134. Chile. By Night in Chile by Roberto Bolaño tells the many interesting tales taken from the life of a Jesuit priest on his deathbed. One reviewer says it reads like muscular poetry. I admire the author for the fact that he worked hard labor jobs during the day and wrote at night. That gets him on my list of heroic writers.

135. Argentina. Near the border with Paraguay, a lot of stuff happens in a town that may or may not be Corrientes. A man who is from two cultures is mixed up in some thrilling events. The Honorary Consul by Graham Greene is told with humor in a stimulating, quirky narrative. Greene wrote this late in his career, and it has less of a following than his other works, but seems well worth the look.

136. Uruguay. It’s very common to find book “descriptions” that tell you this was written with humor and passion, an ironic world view, using parables and paradox. Nice to know, but what’s it about? Most important, are there pirates or time travelers? The Book of Embraces by Eduardo Galeano is a collection of short stories, so it is difficult to say it’s about any one thing. And the reviews are not very helpful, as most of them are in other languages. However, one English speaker does say this is one of very few books she recommends to others. We’ll go with that.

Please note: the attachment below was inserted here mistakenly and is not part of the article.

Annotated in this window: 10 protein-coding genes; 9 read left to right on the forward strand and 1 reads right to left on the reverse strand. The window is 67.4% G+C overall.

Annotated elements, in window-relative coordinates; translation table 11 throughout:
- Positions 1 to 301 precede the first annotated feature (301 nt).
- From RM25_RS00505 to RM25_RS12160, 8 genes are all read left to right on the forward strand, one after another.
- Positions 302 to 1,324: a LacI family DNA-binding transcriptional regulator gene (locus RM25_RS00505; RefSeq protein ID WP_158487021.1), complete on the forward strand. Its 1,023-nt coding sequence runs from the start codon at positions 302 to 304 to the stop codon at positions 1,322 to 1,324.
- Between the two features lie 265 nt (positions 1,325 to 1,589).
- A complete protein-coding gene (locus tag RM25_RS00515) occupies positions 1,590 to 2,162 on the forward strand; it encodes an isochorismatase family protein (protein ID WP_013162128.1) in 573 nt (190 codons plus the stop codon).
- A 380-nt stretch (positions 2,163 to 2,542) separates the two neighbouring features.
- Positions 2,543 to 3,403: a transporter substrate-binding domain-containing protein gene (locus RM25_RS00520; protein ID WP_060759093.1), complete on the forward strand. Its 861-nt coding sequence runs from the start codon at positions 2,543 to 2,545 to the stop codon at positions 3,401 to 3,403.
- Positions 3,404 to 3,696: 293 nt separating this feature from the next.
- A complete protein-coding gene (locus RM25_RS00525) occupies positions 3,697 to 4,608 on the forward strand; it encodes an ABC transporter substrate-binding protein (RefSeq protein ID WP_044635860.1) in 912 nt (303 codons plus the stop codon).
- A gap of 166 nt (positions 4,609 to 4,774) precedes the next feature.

137. The Falklands. Yeah, just about everything that takes place on these little blips of land deals with that war. The one where the British put their national foot down and did not surrender the colony. There were other islands involved, but they didn’t get their names in the war title, so only a few thousand people know about it. I’m making light of a very heavy subject, and it’s not my intention to belittle anyone who has experienced this or any other war event. And that is why Walking Tall: An Autobiography by Simon Weston is the book I chose. This Welshman experienced true horror, and has the fortitude to relive it all in the writing of this book. He has other books continuing on from this, about his continuing progress. The next time I feel sorry for myself for any reason, I’m going to read this one.